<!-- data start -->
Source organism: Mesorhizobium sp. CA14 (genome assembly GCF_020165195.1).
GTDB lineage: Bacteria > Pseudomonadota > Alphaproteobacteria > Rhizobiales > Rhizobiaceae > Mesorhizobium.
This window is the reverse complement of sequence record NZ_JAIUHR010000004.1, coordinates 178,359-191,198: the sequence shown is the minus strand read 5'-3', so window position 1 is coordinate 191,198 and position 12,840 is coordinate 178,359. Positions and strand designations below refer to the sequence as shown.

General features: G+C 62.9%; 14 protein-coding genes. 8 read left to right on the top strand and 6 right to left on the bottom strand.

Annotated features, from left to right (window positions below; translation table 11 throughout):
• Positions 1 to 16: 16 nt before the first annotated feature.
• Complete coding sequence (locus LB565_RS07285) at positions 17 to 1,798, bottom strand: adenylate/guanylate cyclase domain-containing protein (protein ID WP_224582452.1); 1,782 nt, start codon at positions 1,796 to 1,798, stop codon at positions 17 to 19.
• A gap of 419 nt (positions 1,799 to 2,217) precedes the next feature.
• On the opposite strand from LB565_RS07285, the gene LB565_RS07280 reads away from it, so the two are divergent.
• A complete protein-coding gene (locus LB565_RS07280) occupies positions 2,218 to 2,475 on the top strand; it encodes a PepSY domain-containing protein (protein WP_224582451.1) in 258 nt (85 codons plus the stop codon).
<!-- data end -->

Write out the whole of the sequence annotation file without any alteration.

Source organism: Mesorhizobium sp. CA14 (genome assembly GCF_020165195.1).
GTDB lineage: Bacteria > Pseudomonadota > Alphaproteobacteria > Rhizobiales > Rhizobiaceae > Mesorhizobium.
This window is the reverse complement of sequence record NZ_JAIUHR010000004.1, coordinates 178,359-191,198: the sequence shown is the minus strand read 5'-3', so window position 1 is coordinate 191,198 and position 12,840 is coordinate 178,359. Positions and strand designations below refer to the sequence as shown.

General features: G+C 62.9%; 14 protein-coding genes. 8 read left to right on the top strand and 6 right to left on the bottom strand.

Annotated features, from left to right (window positions below; translation table 11 throughout):
• Positions 1 to 16: 16 nt before the first annotated feature.
• Complete coding sequence (locus LB565_RS07285) at positions 17 to 1,798, bottom strand: adenylate/guanylate cyclase domain-containing protein (protein ID WP_224582452.1); 1,782 nt, start codon at positions 1,796 to 1,798, stop codon at positions 17 to 19.
• A gap of 419 nt (positions 1,799 to 2,217) precedes the next feature.
• On the opposite strand from LB565_RS07285, the gene LB565_RS07280 reads away from it, so the two are divergent.
• A complete protein-coding gene (locus LB565_RS07280) occupies positions 2,218 to 2,475 on the top strand; it encodes a PepSY domain-containing protein (protein WP_224582451.1) in 258 nt (85 codons plus the stop codon).